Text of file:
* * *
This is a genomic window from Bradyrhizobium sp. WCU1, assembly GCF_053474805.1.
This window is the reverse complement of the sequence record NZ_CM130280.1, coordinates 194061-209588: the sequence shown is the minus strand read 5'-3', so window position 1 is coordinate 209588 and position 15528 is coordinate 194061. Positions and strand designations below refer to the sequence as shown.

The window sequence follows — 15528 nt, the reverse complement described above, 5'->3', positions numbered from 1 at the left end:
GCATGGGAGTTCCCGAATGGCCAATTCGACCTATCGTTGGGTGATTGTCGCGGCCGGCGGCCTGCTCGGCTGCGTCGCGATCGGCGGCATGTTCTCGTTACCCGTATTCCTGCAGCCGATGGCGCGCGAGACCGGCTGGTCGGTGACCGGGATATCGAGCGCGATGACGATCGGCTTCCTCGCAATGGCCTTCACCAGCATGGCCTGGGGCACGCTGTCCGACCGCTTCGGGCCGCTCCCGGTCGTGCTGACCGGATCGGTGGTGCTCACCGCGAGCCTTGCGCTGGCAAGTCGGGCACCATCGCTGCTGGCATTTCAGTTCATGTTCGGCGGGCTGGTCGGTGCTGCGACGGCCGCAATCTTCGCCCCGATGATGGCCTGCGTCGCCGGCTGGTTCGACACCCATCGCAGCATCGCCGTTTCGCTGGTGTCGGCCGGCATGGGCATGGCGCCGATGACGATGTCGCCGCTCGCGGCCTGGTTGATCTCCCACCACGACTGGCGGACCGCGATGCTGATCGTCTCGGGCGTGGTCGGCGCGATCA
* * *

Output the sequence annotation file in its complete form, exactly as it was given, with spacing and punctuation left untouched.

This is a genomic window from Bradyrhizobium sp. WCU1, assembly GCF_053474805.1.
This window is the reverse complement of the sequence record NZ_CM130280.1, coordinates 194061-209588: the sequence shown is the minus strand read 5'-3', so window position 1 is coordinate 209588 and position 15528 is coordinate 194061. Positions and strand designations below refer to the sequence as shown.

The window sequence follows — 15528 nt, the reverse complement described above, 5'->3', positions numbered from 1 at the left end:
GCATGGGAGTTCCCGAATGGCCAATTCGACCTATCGTTGGGTGATTGTCGCGGCCGGCGGCCTGCTCGGCTGCGTCGCGATCGGCGGCATGTTCTCGTTACCCGTATTCCTGCAGCCGATGGCGCGCGAGACCGGCTGGTCGGTGACCGGGATATCGAGCGCGATGACGATCGGCTTCCTCGCAATGGCCTTCACCAGCATGGCCTGGGGCACGCTGTCCGACCGCTTCGGGCCGCTCCCGGTCGTGCTGACCGGATCGGTGGTGCTCACCGCGAGCCTTGCGCTGGCAAGTCGGGCACCATCGCTGCTGGCATTTCAGTTCATGTTCGGCGGGCTGGTCGGTGCTGCGACGGCCGCAATCTTCGCCCCGATGATGGCCTGCGTCGCCGGCTGGTTCGACACCCATCGCAGCATCGCCGTTTCGCTGGTGTCGGCCGGCATGGGCATGGCGCCGATGACGATGTCGCCGCTCGCGGCCTGGTTGATCTCCCACCACGACTGGCGGACCGCGATGCTGATCGTCTCGGGCGTGGTCGGCGCGATCA